Part Two picks up directly following the murder and ends eleven months later. We see Meursault in his prison cell and during his trial, and are introduced to the various functionaries of the state: Meursault compares his life in prison with his former life, and we watch how his attitudes evolve.
Does he change? Or does he simply become crystalized in his old pattern? Are there other possibilities? The two parts of The Stranger can be seen as forming a kind of duality. In Part One, Meursault walks through the world largely unaware of the effect of his actions on others; in Part Two he is conscious of every aspect of his experience, both past and present.
Camus was, however, very concerned with some of the same questions as philosophers. Since he did not state his ideas systematically and unambiguously, it is difficult to summarize them, and there have been conflicting interpretations of his outlook. People want, and need, a basis for their lives and values, but the world offers them none, Camus believed. Nonreligious in a traditional sense, Camus, like many others, was cast adrift, feeling that life had no significance as well as no meaning.
Life for him has little meaning on a deeper level, and he is not concerned about making value judgments or assessing right and wrong. Yet at the end of The Stranger, Meursault draws some order out of life. Through this feeling of solidarity, Meursault seems to gain strength, and seems to come to terms, at least partially, with the absurdity of life. The Stranger is written in the first person. All the events in the story are seen or experienced from the point of view of one person, Meursault, What we know about the events in the novel and about the other characters is based on his interpretation.
In the opening scenes, notice how Meursault emphasizes the external aspects of his environment, and how little you learn about his inner feelings and thoughts. Eventually, he dozes off. Meursault has the feeling, in the course of their conversation, that the warden blames him for sending his mother to the home.
The doorkeeper appears and begins to unscrew the lid of the coffin so that Meursault can view his mother one last time. Meursault stops him. At first Meursault feels uneasy in the presence of the doorkeeper. To ease the tension, he strikes up a conversation.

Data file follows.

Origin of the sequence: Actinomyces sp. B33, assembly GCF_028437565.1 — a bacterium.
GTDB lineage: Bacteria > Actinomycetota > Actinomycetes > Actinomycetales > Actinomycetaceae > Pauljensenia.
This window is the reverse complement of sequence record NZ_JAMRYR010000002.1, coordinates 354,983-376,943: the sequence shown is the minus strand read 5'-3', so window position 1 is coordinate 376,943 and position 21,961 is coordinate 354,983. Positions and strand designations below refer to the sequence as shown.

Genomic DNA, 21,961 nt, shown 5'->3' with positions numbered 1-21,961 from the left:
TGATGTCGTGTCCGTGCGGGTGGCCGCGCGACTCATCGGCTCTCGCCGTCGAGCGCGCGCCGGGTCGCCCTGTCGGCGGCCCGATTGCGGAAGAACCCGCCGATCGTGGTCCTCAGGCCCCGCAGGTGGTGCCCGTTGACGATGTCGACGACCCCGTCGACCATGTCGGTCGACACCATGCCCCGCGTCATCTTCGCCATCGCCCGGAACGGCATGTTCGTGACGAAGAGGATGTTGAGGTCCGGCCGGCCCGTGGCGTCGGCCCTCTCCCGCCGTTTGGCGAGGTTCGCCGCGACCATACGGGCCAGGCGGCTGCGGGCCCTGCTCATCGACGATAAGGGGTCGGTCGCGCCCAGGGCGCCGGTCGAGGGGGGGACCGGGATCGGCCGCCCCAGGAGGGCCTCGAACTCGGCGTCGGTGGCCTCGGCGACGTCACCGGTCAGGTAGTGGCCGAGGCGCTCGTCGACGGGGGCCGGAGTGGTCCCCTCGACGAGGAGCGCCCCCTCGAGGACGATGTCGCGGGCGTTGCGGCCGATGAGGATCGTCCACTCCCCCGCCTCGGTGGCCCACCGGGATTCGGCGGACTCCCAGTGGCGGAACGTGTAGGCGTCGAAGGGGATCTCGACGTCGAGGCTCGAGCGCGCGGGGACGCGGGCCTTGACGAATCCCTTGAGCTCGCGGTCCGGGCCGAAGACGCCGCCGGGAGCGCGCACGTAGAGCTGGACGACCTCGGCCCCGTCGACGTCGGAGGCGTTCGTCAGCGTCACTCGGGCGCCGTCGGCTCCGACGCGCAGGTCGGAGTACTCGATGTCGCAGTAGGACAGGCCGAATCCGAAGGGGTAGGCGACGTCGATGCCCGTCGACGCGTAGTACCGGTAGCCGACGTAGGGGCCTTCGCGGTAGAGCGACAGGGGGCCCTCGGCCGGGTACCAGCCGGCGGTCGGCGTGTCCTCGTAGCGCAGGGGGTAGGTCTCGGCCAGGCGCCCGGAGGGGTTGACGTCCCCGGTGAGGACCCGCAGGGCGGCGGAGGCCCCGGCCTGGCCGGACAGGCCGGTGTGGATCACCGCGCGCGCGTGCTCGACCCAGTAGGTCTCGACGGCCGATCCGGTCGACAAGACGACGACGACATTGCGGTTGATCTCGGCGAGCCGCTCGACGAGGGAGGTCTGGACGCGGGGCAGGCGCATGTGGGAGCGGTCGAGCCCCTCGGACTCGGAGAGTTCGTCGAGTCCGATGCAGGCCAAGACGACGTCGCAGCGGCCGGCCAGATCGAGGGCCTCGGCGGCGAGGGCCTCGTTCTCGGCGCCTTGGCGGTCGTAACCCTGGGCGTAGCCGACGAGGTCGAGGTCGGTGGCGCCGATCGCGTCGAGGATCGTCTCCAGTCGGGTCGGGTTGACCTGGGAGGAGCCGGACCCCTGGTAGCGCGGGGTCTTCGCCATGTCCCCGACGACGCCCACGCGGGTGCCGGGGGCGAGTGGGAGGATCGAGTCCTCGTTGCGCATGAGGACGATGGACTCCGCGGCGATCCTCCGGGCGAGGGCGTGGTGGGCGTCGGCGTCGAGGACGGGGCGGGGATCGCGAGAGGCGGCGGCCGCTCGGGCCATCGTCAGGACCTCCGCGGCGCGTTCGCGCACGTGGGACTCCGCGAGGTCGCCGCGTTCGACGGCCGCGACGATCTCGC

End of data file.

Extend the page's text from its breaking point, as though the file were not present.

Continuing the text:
His conversation with the doorkeeper could be taking place anywhere- they might be two strangers meeting in an elevator or on a train. As night falls, the doorkeeper offers to bring Meursault a mug of cafe au lait- coffee with milk.
Meursault accepts the offer, and the two men continue their vigil beside the coffin. What reasons could you attribute to such an attitude? In preparation for the customary all-night vigil, the doorkeeper arranges a number of chairs around the coffin.
Pay close attention to the way Camus interweaves and emphasizes certain details, most notably the image of light- both natural sunlight and electric light. You will find many more references to light throughout the story. Do you have the impression they are trying to make him feel guilty? They nod their heads and suck their toothless gums. One of the old women at the vigil weeps, and the doorkeeper tells Meursault that his mother had been her closest friend.
As the night progresses, Meursault grows tired and becomes aware of a pain in his legs. At dawn, all the old people shake hands with Meursault and leave. Yet he has a hard time staying interested in anything for very long.
His mind seems to work like an instant camera; after he takes the picture, however, he throws it away. To him, no one picture is much more important or carries much more weight than any other. Meursault experiences the funeral as a series of physical sensations. He smells the hot leather and the horse dung from the hearse and feels exhausted as a result of staying awake most of the night. He has a bad headache and can barely drag himself along to the cemetery. As you read the novel, see how Camus conveys his philosophy in terms of human testimony, experience, and description- not analysis.
But he was true to his own feelings. Why do you think he did? At the pool near the harbor he meets Marie Cardona, a former typist in his office. Meursault and Marie swim together, frolicking happily in the water like children. Meursault and Marie doze off on a raft, his head upon her lap.